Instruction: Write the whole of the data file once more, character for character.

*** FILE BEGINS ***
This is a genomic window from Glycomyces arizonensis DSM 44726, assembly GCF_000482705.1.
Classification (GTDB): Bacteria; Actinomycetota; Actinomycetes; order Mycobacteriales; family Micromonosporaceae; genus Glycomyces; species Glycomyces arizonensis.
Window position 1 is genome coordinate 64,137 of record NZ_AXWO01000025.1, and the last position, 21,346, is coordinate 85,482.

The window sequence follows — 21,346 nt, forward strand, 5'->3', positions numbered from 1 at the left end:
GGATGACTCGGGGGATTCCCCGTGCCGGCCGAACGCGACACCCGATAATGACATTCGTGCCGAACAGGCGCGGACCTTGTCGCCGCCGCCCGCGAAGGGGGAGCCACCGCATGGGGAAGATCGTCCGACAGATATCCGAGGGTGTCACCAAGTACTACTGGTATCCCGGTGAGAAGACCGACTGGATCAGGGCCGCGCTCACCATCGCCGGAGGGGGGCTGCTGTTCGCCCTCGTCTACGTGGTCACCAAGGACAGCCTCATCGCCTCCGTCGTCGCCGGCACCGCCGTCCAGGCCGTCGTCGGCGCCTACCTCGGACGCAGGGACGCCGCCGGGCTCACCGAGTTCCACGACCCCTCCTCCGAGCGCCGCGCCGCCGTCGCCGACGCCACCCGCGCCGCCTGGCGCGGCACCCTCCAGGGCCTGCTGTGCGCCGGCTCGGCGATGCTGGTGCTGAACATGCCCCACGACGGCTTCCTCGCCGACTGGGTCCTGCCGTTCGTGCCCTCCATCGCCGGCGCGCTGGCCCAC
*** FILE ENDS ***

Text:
This is a genomic window from Glycomyces arizonensis DSM 44726, assembly GCF_000482705.1.
Classification (GTDB): Bacteria; Actinomycetota; Actinomycetes; order Mycobacteriales; family Micromonosporaceae; genus Glycomyces; species Glycomyces arizonensis.
Window position 1 is genome coordinate 64,137 of record NZ_AXWO01000025.1, and the last position, 21,346, is coordinate 85,482.

The window sequence follows — 21,346 nt, forward strand, 5'->3', positions numbered from 1 at the left end:
GGATGACTCGGGGGATTCCCCGTGCCGGCCGAACGCGACACCCGATAATGACATTCGTGCCGAACAGGCGCGGACCTTGTCGCCGCCGCCCGCGAAGGGGGAGCCACCGCATGGGGAAGATCGTCCGACAGATATCCGAGGGTGTCACCAAGTACTACTGGTATCCCGGTGAGAAGACCGACTGGATCAGGGCCGCGCTCACCATCGCCGGAGGGGGGCTGCTGTTCGCCCTCGTCTACGTGGTCACCAAGGACAGCCTCATCGCCTCCGTCGTCGCCGGCACCGCCGTCCAGGCCGTCGTCGGCGCCTACCTCGGACGCAGGGACGCCGCCGGGCTCACCGAGTTCCACGACCCCTCCTCCGAGCGCCGCGCCGCCGTCGCCGACGCCACCCGCGCCGCCTGGCGCGGCACCCTCCAGGGCCTGCTGTGCGCCGGCTCGGCGATGCTGGTGCTGAACATGCCCCACGACGGCTTCCTCGCCGACTGGGTCCTGCCGTTCGTGCCCTCCATCGCCGGCGCGCTGGCCCAC